Then I realized it would be interesting to do an ongoing series of queer artists that had inspired me over the years including writers, painters, composers, singers and dancers.
I feel that many the figures in the queer artist series were important models for me growing up as a young gay artist. I was inspired by their amazing contributions to our society. As a gay person this was very significant for me as I had not had this kind of overt role model growing up as a teenager.
The portraits in this collection of work represent an overview of this ongoing series of artists that have inspired me. The portrait of Dickens and the Image of Giacometti are earlier works and the more recent ones include T.E. Lawrence (Lawrence of Arabia), Eudora Welty, Isak Dinesen, and Marcel Proust.
To purchase works or to see more from her portraits collection: click here.
Portraits of Writers
by Sarah Hunter
May 01-31, 2018
Oakwood Village Library and Arts Centre
While I was working on the Mother’s Comb series of paintings in my art work, I found that I started to uncover issues that had always been present in our relationship. I think her disapproval of me being gay and not wanting me to come out was a kind of unspoken dialogue we had growing up. She was very repressed by her family and kind of passed that on to me. I took on some of her repression and didn’t realize I was acting it out in my own life unconsciously. I also think that growing up in the family I did where the men were very dominant impacted both of us a lot.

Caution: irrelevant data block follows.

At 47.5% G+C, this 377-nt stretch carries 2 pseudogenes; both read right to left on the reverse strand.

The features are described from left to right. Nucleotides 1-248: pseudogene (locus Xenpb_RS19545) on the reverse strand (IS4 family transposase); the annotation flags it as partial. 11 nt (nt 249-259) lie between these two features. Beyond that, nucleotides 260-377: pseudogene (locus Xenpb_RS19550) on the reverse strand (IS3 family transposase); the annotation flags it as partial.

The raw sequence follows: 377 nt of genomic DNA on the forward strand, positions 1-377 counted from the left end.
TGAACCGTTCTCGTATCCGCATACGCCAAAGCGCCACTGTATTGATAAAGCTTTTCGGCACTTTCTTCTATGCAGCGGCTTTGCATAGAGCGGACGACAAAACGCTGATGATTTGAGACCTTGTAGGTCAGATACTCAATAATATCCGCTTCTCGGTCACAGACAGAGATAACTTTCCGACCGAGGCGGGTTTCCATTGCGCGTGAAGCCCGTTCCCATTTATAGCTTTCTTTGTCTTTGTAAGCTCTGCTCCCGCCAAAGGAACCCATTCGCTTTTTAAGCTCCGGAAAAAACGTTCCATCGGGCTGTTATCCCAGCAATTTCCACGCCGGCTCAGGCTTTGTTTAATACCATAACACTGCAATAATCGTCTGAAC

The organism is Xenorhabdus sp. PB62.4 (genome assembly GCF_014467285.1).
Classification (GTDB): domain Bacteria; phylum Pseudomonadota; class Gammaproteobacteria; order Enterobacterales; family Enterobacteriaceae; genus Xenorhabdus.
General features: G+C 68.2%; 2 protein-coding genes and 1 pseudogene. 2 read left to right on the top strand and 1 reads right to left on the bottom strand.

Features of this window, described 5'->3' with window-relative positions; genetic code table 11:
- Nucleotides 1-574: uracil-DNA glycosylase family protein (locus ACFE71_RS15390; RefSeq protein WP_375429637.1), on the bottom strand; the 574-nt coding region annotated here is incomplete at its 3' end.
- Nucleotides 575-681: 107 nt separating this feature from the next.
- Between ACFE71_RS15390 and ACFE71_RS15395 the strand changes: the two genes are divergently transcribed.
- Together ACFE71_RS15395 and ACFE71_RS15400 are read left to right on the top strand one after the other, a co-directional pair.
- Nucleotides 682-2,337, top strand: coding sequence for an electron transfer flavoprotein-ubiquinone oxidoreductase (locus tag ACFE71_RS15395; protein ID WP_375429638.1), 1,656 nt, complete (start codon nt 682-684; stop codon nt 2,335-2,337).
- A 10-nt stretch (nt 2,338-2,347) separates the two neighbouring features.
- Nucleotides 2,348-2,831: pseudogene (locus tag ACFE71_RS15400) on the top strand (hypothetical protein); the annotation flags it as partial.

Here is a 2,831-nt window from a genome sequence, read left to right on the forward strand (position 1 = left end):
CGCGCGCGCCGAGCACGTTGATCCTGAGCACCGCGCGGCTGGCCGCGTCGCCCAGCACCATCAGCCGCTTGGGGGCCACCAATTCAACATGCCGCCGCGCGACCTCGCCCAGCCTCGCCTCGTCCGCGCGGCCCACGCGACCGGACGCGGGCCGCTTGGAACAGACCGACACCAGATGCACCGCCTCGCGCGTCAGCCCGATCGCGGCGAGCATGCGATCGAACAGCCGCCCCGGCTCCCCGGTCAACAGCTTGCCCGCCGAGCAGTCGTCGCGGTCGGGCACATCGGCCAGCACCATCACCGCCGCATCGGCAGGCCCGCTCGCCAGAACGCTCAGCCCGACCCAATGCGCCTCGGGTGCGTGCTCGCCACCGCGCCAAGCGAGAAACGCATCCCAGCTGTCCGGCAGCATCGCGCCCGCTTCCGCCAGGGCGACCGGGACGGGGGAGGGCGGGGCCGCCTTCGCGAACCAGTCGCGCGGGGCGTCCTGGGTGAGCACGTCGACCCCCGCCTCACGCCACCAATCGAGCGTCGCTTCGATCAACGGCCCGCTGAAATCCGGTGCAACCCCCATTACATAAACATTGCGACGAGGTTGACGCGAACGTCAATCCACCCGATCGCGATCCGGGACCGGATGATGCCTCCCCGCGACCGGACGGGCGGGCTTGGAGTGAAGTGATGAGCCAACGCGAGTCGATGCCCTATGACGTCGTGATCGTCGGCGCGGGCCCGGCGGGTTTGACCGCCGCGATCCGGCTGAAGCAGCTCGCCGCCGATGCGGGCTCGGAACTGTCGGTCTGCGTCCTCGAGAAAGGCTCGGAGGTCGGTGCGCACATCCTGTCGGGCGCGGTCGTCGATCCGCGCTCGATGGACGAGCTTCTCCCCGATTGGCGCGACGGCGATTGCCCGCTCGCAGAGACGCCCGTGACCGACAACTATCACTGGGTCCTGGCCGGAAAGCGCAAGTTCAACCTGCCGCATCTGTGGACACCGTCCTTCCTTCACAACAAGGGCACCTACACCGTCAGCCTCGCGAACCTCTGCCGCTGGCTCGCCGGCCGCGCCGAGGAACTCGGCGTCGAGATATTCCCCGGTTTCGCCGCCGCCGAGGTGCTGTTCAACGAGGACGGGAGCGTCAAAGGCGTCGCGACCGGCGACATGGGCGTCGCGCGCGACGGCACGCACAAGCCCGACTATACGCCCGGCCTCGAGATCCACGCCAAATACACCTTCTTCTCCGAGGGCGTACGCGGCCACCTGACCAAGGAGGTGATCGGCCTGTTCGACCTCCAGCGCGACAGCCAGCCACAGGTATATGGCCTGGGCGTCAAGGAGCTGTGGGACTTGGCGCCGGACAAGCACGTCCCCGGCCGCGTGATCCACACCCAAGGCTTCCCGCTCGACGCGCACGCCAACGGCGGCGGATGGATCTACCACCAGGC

Women were not seen as very important except to be the kind of hand maidens of men. They were there to serve and defer to men. In the mother’s comb series I started to explore the mothers unconscious wish ( my mother’s wish) to repress my sexuality and queerness and her unspoken message to follow the path she had which was to get married and have children. So there are lots of images of the mother with her magical comb….a symbol also of her hair which I associate with sexuality. And my mother had a thing about her hair….Her hairdo’s were legend. She spent a lot of time on her hair. Then there are images of naked women in the art work, forbidden fruit as it were, and images of a woman on a journey which includes, owning who she is, coming out, defying the conventions of society and searching for meaningful relationships.
There are also images of couples embracing, they could be two men or two women it’s not always clear and images of the aging father and husband of my mother who is also somewhat ambivalent about the journey he witnesses that his daughter has embarked upon.
I had been struggling with the final painting in this series and then one day put three tombstones into the picture. When I finally added these three images I realized it was about the deaths that had occurred in my family in the last two years. My mother, her sister my Aunt Alison, and a dear friend in England all passed away within 6 months of each other. The piece started to come together once I added the tombstones. Then as a kind of final gesture in the piece I placed a fourth tombstone in the painting, larger than the others and my dad passed away in the next few days….so I realized ok, I see this is about processing my mothers’ death but also the imminent passing away of my father as well. My dad died two days before my mothers birthday two years after her.
I also think this series is a way of processing the relationship I did have with my mother, which really improved in the last few years of her life. She made a lot of amends to me at the end of her life and we were on good terms when she died. Prior to that time we were not close and I always felt I wanted to get close to her but couldn’t somehow. She stayed a mysterious person to me most of my life, someone I wanted to be close to but it was very difficult for her to open up and share herself with me.